Winter is here! The snow has fallen, and now it's time to enjoy the outdoor activities that we have learned to love in order to live in the Northland. Making snowmen is a creative way to do something productive with this blanket of white. We are at the beginning of the season so we don’t mind our frosty friends staying upright in the yard … but by the end of the season, there is a thrill when our snowmen melt away into springtime.

Would you like to enjoy a melting snowman right now, one that you can make inside?

We have perfected the instructions for making a melting snowman kit. There is something strangely satisfying in building this over and over, watching him sink into a blob on your counter. My son and daughter helped me make many different recipes of slime and goo in order to find the perfect material that would act in this way. Note that this is a playtime activity, not a craft that will sit out forever.

Putty materials

One 4 oz. bottle of white school glue

1 bottle of shaving cream

Medium size bowl

Mixing spoon



Pyrex glass measuring cup

Measuring cups and spoons

Small airtight container

Putty instructions

  • Start by pouring the whole bottle of school glue into a medium size bowl.
  • Spray the shaving cream over the glue until it covers the glue’s surface.
  • Mix the two ingredients together until well blended.
  • Pour 1 cup of water into the glass-measuring cup.
  • Add ½ tsp. of Borax into the water and mix together.
  • Slowly pour a small amount of the Borax-water combination into the glue and shaving cream as an activator.
  • Mix the ingredients together, eventually working the material with your hands. If you need a less sticky consistency, add a little more activator.

Snowman accessory materials

Sculpey Clay (polymer clay) in orange, brown, black


Cookie baking sheet

Aluminum foil


Start by rolling a small carrot out of orange clay for the nose. In order to make the cone fit into the putty, roll a thin cylinder to act as a peg on the back of the nose. Use a toothpick to create a hole, placing the cylinder peg deep into the nose. Be sure to blend the two pieces together in order to create a strong bond.

Form the coal eyes by rolling two small balls out of black clay. Gently apply pressure to each and pinch the sides to create subtle edges.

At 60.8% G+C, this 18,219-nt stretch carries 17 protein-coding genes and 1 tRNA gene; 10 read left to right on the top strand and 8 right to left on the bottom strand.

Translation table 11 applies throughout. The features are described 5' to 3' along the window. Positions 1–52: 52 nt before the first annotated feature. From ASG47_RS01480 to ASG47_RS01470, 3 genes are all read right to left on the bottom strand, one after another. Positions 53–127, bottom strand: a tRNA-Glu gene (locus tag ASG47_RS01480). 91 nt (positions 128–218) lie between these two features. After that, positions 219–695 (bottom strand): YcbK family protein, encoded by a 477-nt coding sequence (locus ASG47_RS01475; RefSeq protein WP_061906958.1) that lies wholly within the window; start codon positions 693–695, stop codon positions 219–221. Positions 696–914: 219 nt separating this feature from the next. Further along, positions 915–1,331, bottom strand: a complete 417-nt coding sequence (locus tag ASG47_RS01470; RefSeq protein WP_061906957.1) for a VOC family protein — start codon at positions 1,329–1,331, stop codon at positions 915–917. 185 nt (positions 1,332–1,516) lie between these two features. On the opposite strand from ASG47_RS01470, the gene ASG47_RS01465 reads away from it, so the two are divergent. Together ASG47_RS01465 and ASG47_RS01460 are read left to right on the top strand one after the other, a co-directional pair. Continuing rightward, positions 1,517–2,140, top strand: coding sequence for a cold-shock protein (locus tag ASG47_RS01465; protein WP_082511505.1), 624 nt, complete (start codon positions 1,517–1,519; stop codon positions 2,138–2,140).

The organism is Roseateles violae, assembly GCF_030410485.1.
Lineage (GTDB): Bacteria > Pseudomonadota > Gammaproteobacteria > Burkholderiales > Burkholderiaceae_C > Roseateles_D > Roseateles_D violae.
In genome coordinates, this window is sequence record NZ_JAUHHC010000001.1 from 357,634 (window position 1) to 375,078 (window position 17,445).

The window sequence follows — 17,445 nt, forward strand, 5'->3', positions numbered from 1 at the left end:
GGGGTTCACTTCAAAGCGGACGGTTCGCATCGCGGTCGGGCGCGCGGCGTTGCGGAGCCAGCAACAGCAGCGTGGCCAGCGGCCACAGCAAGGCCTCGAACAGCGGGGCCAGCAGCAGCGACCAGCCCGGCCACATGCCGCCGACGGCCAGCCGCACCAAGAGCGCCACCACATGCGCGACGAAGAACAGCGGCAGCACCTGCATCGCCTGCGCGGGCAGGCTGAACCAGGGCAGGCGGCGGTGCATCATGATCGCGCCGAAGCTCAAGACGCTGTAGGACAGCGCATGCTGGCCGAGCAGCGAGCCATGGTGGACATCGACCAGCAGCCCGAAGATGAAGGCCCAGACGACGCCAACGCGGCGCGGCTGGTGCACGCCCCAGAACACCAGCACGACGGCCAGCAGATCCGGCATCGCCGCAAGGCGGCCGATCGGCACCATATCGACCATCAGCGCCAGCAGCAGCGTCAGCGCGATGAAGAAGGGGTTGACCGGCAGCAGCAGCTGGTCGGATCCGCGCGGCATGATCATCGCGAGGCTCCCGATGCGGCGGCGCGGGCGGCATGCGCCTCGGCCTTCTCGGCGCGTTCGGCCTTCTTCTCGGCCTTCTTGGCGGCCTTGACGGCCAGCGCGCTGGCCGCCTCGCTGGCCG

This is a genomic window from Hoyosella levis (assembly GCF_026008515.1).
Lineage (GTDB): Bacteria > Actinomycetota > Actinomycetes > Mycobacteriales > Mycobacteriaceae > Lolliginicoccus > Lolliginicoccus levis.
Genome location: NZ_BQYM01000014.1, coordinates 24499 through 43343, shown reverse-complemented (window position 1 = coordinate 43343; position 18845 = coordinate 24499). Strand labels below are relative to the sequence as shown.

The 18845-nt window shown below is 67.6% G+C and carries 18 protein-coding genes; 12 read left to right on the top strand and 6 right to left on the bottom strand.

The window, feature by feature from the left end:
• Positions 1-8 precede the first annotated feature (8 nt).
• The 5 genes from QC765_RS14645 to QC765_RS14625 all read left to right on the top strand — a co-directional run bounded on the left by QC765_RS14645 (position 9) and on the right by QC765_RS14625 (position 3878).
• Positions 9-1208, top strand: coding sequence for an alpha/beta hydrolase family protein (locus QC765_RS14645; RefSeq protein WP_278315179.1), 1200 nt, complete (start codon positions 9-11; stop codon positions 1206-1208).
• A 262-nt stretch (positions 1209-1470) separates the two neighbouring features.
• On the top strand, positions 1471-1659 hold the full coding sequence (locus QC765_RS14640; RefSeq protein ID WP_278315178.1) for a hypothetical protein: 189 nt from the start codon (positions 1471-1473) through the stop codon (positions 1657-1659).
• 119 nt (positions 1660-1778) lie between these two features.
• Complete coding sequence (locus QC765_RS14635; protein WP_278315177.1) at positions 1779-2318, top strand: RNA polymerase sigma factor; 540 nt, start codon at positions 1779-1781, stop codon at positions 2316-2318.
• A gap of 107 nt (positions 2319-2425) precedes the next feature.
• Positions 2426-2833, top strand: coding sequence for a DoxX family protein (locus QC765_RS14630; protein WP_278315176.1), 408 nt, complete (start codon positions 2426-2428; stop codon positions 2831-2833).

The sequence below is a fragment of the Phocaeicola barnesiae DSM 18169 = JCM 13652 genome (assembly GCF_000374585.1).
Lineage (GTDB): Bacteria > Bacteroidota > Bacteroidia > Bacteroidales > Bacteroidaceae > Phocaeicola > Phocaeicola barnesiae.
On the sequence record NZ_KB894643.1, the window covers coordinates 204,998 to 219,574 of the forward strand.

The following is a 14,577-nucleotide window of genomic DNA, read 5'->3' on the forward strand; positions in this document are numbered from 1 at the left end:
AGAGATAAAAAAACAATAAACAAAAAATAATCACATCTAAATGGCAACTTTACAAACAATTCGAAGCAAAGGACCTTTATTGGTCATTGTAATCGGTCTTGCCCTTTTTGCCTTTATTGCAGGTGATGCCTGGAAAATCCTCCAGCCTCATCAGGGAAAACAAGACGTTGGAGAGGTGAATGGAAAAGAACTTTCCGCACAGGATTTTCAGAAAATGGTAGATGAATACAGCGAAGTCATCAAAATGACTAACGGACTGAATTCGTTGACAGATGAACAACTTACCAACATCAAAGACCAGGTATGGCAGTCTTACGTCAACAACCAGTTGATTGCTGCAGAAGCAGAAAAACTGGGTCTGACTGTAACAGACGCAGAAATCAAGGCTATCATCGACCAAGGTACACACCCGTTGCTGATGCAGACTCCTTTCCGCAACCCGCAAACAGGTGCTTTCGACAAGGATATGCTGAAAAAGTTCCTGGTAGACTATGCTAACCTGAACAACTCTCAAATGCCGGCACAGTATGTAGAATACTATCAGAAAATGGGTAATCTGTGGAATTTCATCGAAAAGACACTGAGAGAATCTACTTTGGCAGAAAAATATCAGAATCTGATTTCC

Roll three more small balls from the brown clay. Again, gently apply pressure to each, flattening them slightly. With your toothpick, poke four holes in each ball to make them look like buttons.

Roll the brown clay into a thin snake. Cut the clay into three sections. Two of the sections will be arms. Take the last section and cut it into four small parts. These are the fingers. Blend the connecting points of these fingers into the two arms to create hands.

Create the hat by making two larger balls out of black clay. Flatten one out to create the brim. Slightly flatten the top and bottom of the other ball to create the crown of the top hat. Trim the brim of the hat to an appropriate size. Blend the two pieces to create a strong bond.

Preheat the oven to 275 degrees. Spread a piece of aluminum foil on your pan and gently place your pieces on top.

According to the instructions, bake the clay for 15 minutes per quarter inch of thickness. Learn from my mistake: don’t bake for too long! You will end up with a smoking carrot nose, and all of your pieces will look like they were made from black clay. As your clay cools, it will harden.

Now it's time to build your snowman! Act fast because his job is to melt! Separate the putty into two or three sections, depending how you prefer to build your frosty bodies. Add your accessories and watch the snowman melt before your eyes.

This snowman is OK to stay on your counter for a couple of hours, however, place the putty in an airtight container for any extended period of time to avoid Frosty drying out.

Mary Rasch is a Duluth artist, mother of two and author of "Fleece Hat Friends and Playful Hoodies."